Communicating Science across a changing landscape

06 December 2019

6 December 2019

Scientific achievements and developments aren’t always presented properly across the broader media. During SCI’s latest Public Evening Lecture, Caroline van den Brul MBE, shared her experiences of communicating scientific ideas and the impact that new media is having.

Muriel Cozier

The struggle to make science a mainstream talking point, without detracting from the essence of the work and importantly making sure that representation is fair and balanced, i9s real. Caroline van den Brul shared her experiences in producing factual science programmes for television. Much of her early work for the BBC was produced against the backdrop of tensions between the perception of science programming, which had good viewing figurers, and the demand for arts programming.

Working on programmes that covered science in its broadest sense, Caroline has been involved in a range of projects from the Royal Institution Christmas Lectures through to the television series What the Tudors did for Us. ‘Science is about a process. Science programming should provide well told stories, communicating to opinion formers and wider society,’ she said.

Commenting on the wider media, Caroline explained that the process of deciding which science-based story should be leading a news outlet’s agenda, and understanding the topics involved, can lead to an unintended firestorm. Issues such as vaccinations for infants, for example, have led to press coverage which left many people confused. Helping editors and journalists understand the nuances around early research and discussion, as opposed to those comments being used as ‘news’, is one of the areas Caroline believes still needs to be developed.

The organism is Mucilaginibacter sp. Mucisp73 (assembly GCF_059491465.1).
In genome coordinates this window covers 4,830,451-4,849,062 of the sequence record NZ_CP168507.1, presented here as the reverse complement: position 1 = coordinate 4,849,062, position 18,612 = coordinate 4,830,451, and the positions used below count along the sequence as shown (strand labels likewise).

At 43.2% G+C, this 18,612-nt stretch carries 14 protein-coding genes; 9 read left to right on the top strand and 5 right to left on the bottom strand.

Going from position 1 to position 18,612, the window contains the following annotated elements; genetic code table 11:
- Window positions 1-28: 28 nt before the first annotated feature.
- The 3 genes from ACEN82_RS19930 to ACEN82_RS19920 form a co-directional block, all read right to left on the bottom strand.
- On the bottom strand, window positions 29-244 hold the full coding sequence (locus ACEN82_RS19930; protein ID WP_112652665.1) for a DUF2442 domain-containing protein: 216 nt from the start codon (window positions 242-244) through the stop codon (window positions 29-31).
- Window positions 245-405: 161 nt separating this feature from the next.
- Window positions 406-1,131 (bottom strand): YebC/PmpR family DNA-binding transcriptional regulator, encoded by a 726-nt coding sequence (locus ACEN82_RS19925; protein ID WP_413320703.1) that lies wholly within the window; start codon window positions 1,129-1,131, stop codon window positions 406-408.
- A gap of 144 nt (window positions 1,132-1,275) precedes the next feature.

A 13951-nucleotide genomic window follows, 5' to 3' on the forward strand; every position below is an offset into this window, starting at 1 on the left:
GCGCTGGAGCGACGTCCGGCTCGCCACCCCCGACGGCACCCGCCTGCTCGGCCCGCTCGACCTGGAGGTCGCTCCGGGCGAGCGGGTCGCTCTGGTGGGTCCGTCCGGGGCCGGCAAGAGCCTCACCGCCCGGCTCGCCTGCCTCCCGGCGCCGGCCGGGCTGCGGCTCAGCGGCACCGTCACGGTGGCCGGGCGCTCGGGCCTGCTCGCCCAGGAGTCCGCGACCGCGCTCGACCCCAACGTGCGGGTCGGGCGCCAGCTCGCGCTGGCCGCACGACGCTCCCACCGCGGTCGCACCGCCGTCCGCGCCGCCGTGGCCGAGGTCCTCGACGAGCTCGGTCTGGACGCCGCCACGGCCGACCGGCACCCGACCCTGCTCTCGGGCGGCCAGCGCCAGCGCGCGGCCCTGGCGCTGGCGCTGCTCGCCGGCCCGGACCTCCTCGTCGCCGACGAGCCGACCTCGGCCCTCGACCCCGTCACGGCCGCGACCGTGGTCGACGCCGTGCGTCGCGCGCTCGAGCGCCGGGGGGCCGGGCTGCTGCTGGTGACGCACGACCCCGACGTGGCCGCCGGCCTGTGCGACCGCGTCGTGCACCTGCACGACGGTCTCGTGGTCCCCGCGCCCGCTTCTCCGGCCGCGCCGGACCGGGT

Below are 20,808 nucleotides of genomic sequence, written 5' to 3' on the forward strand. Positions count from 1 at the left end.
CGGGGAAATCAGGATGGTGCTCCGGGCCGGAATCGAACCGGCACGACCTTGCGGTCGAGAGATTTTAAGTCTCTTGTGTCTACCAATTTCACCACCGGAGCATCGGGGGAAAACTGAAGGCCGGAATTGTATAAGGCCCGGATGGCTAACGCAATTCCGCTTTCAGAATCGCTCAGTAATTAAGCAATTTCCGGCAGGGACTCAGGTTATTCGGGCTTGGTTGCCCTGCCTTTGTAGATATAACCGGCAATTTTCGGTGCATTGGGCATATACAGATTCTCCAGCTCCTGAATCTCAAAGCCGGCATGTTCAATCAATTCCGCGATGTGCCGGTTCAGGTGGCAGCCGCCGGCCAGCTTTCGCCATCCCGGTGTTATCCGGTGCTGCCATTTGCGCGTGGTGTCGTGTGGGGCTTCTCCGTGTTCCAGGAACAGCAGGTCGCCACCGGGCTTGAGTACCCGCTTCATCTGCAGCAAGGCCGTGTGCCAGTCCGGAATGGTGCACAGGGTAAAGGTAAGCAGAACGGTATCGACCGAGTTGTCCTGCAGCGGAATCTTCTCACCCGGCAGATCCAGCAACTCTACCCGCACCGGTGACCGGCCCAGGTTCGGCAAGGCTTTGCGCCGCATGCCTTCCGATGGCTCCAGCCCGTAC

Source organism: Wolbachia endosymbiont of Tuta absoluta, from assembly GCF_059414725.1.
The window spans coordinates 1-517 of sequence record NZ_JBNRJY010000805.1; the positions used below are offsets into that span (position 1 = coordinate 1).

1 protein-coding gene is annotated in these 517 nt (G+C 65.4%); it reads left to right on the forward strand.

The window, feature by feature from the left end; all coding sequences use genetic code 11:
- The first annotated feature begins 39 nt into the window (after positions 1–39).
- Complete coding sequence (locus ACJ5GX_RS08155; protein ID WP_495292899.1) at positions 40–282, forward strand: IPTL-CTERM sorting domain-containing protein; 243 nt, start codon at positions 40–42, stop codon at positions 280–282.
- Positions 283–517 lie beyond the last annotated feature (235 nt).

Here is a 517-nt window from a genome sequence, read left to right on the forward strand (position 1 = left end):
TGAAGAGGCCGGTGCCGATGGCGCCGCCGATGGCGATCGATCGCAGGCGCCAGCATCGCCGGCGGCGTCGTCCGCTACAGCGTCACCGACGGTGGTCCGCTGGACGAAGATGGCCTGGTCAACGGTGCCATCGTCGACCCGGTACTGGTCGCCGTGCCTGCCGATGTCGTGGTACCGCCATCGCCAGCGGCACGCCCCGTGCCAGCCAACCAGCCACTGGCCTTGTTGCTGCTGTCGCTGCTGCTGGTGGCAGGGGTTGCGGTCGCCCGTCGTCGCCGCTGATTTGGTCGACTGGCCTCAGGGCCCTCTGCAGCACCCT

With that in mind, Caroline pointed out that scientists have a responsibility to share their work in a way that is both responsible and accessible to a wider, interested audience. ‘There is no doubt that a lot of science communication is littered with jargon, which undoubtedly confuses many people.’ She commented on the role of the Committee on the Public Understanding of Science (COPUS) which was established to take scientific information and make it more accessible to non-scientists.

The way in which information is exchanged has altered dramatically in recent years. Caroline believes that scientists must now be very aware of how their work might be shared and understand impact of social media and the algorithms that govern these outlets. ‘Social media means that the scientific community’s ability to challenge false narratives and communicate its work is becoming even more essential,’ Caroline concluded.  

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